Image: Still from Still Life installation by Justin Berry



September 9- December 15, 2019 


Heyday, by Matthew Keff, is a multi-platform video game (?) filled with digital fanfare and cute neon fluorescent color. Taking inspiration from mobile games and online advertisements, it emphasizes the fleeting pleasurable moments they aim to provoke. Heyday operates like a game, but (purposely?) misses the mark with the absence of a linear narrative or typical reward structures. The results are caused by the over abundance of items and effects bandied about in simulated physics.


Image: Still from from Heyday webpage by Matt Keff


September 9- November 1, 2019

Originally developed by Caitlin Harder and Tomoe Tsutsumi (Former CCAM A-I-R) as a site-specific installation for ResidenceSEA/Dienstag Abend on the island of Crete, Spiritus has now been reinterpreted for CCAM’s exhibition space. The work weaves together aquatic imagery and cosmic sound, questioning the place of the human in that fragile space between sea and sky.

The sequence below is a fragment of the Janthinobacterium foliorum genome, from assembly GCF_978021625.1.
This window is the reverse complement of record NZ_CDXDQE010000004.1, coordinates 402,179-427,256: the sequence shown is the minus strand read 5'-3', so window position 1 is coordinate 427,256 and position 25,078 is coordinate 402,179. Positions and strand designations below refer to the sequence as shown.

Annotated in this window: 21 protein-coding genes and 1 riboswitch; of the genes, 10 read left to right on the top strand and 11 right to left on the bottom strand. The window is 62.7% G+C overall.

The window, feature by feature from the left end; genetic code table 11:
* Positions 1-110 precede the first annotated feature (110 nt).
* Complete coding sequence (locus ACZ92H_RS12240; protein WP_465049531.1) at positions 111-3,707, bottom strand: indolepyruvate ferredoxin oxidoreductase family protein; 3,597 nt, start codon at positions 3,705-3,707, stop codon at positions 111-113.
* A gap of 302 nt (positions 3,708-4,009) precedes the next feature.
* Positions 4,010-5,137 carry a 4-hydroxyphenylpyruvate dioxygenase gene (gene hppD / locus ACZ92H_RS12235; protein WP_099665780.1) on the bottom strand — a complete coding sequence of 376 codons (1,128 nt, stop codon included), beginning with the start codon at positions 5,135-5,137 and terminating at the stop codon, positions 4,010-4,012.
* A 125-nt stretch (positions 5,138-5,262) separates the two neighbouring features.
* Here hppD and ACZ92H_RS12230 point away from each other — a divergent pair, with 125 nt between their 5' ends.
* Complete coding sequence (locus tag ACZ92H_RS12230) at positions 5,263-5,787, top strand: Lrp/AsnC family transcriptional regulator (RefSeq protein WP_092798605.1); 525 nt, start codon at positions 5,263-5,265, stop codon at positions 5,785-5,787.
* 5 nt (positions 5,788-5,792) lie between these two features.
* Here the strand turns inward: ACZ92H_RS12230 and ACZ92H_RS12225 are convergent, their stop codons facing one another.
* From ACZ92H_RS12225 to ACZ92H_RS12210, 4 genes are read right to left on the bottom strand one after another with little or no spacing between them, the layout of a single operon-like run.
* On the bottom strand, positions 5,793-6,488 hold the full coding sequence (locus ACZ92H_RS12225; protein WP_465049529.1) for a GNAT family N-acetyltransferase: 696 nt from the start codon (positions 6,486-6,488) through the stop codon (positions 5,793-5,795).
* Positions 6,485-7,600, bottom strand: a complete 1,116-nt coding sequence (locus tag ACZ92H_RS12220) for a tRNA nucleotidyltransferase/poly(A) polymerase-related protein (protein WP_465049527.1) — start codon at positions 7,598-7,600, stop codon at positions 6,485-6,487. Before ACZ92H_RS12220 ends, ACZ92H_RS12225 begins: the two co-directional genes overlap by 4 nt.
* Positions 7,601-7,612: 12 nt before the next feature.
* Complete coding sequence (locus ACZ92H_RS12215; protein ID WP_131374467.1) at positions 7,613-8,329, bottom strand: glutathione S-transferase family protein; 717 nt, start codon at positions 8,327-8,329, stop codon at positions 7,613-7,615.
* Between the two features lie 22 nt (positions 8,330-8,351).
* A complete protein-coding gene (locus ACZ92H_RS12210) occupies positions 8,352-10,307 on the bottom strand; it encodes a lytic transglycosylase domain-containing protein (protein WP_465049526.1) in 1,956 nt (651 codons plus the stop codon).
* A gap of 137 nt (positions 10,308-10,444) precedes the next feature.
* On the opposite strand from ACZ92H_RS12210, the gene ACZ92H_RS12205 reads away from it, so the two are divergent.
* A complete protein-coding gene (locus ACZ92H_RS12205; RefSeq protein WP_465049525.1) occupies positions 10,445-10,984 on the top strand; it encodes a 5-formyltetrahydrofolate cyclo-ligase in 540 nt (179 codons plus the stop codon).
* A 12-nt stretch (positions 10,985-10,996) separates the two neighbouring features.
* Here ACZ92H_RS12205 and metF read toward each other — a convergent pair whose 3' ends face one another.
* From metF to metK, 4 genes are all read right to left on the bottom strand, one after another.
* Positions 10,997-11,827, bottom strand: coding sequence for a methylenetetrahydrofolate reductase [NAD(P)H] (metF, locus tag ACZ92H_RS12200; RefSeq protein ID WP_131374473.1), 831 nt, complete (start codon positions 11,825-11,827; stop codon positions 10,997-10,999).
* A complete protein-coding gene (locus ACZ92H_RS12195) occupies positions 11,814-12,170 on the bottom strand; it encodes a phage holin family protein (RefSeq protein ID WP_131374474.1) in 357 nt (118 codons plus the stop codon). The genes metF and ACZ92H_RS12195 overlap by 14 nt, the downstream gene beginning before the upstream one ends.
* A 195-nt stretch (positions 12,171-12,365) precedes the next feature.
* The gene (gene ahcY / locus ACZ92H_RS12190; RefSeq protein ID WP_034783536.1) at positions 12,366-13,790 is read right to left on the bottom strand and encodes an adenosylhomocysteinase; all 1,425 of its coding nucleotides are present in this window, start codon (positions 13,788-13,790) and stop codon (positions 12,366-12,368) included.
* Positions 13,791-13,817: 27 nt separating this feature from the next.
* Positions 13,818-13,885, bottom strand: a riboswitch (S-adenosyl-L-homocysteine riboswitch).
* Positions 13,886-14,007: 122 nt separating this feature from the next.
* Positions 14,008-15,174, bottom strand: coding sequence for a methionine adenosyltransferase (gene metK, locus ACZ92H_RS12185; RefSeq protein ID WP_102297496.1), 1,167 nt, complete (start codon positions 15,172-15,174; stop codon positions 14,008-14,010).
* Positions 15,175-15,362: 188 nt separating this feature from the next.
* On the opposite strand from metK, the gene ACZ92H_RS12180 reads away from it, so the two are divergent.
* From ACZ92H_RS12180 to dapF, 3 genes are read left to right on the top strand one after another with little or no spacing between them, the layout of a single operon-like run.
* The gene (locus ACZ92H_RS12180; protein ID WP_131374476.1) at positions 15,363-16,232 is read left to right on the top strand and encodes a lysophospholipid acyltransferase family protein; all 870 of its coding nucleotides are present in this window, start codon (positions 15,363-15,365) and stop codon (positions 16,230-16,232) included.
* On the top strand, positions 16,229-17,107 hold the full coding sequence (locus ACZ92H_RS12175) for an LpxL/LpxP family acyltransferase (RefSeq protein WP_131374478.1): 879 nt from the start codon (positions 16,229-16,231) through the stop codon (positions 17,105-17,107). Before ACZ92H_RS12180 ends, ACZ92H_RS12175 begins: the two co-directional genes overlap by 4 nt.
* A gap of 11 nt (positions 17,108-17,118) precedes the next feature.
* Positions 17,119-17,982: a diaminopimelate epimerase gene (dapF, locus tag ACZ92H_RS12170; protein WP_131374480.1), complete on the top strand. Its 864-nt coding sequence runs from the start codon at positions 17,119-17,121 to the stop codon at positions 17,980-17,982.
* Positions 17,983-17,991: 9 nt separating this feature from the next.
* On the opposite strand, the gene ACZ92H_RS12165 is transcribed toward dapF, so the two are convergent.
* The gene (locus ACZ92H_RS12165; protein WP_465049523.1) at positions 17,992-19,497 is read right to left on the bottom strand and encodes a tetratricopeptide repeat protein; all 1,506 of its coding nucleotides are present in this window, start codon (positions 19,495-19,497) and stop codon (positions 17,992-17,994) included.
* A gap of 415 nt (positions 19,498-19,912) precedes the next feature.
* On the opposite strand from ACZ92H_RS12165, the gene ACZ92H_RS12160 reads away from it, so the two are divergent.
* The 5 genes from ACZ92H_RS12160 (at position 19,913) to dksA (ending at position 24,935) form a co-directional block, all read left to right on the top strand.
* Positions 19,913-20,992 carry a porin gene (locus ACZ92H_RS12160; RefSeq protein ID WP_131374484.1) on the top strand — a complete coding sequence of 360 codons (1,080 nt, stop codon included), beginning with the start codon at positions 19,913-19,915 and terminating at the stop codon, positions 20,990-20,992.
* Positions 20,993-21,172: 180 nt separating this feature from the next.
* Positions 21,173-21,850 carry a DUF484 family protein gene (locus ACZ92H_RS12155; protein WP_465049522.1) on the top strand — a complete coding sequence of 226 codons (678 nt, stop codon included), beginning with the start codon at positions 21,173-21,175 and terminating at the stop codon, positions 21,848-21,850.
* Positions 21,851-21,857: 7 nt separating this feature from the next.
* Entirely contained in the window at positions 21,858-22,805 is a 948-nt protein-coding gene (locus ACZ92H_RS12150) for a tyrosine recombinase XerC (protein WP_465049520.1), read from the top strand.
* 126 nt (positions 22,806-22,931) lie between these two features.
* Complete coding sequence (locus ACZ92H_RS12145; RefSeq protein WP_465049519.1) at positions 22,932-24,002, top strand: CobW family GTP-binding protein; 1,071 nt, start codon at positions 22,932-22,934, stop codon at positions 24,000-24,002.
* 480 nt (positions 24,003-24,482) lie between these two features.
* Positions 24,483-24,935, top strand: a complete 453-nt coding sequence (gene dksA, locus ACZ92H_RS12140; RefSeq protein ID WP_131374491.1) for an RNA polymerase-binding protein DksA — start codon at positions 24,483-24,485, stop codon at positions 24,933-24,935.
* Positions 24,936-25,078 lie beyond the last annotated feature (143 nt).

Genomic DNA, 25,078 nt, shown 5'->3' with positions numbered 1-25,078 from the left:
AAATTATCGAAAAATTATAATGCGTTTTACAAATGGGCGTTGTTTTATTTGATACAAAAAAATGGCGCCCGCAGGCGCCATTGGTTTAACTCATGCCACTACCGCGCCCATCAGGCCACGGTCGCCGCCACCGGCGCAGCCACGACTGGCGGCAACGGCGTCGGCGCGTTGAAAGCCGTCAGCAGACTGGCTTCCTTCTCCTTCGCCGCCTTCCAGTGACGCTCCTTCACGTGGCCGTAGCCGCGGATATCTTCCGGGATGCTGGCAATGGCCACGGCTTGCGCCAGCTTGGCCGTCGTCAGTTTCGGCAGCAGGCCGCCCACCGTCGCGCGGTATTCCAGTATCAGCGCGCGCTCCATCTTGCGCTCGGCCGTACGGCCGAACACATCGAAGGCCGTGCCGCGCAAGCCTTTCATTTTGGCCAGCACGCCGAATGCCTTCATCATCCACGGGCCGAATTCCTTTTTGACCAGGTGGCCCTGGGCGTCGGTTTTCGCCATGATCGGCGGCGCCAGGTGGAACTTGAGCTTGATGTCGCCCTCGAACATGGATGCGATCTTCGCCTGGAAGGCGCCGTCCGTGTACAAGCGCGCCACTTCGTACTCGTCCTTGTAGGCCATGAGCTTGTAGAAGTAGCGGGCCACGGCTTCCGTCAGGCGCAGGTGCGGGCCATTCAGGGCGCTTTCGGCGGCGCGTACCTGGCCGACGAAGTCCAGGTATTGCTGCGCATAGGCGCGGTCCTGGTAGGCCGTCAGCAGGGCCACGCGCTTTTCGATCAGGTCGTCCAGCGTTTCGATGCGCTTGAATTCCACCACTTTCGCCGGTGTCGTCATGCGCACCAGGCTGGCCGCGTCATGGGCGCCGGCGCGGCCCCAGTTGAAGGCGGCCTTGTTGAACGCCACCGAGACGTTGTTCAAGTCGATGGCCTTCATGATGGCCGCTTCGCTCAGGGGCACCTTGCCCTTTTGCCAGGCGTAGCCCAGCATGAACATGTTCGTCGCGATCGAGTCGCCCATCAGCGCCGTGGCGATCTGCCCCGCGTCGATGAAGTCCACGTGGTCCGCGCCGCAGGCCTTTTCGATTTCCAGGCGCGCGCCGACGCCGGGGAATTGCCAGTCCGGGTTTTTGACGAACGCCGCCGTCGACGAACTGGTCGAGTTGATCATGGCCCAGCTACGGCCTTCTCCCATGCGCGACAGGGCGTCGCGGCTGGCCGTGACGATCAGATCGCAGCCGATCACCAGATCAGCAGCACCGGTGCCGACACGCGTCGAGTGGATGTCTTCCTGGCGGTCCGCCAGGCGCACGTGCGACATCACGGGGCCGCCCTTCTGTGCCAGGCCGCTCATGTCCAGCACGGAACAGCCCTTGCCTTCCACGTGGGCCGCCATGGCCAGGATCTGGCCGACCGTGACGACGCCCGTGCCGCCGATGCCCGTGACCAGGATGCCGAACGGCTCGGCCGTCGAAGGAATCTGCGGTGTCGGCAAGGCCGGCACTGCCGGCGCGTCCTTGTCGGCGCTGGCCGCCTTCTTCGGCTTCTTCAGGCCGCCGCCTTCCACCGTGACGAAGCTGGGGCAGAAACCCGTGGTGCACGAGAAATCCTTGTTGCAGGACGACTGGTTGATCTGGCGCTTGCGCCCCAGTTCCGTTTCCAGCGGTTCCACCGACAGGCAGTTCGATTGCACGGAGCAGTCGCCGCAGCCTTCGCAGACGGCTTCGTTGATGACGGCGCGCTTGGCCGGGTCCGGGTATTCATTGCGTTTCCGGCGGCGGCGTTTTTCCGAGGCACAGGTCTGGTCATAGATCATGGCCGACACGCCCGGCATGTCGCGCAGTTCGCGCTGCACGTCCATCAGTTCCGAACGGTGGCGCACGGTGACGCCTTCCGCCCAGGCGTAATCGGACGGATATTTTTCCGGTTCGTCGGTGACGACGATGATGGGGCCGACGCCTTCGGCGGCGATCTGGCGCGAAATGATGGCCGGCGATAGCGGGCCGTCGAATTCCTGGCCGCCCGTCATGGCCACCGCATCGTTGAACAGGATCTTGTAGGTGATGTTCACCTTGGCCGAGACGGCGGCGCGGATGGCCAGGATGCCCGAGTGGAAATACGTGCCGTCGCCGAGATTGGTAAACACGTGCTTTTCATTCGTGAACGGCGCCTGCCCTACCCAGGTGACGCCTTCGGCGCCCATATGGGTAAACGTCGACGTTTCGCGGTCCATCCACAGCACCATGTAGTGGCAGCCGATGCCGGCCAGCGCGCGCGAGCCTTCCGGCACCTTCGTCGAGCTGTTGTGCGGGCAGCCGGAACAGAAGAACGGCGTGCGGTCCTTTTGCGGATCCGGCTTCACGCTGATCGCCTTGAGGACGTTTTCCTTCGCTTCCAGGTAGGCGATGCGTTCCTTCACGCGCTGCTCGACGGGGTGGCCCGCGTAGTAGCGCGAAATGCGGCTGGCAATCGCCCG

Growing up in rural Vermont, Caitlin Harder developed a relationship with the natural world that has had a lasting influence on her artistic research and practice. She is particularly interested in the poetic qualities of raw materials, geographical imagery and time-based processes, and their relationships to shared human experiences. 

Born in Tokyo, Japan, and currently living and working in NYC, Tomoe Tsutsumi is a multimedia artist who explores themes of individuality, community, communication and the relationships between them.

Image: Still from Spiritus by Caitlin Harder and Tomoe Tsutsumi


September 9- October 16, 2019 

Konrad Kaczmarek’s work in electronic music and instrument building often involves aspects of writing - or hacking apart - computer code, and programming small embedded microprocessors.  This piece is the result of experiments in controlling robotic movement and deep learning algorithms in computer vision.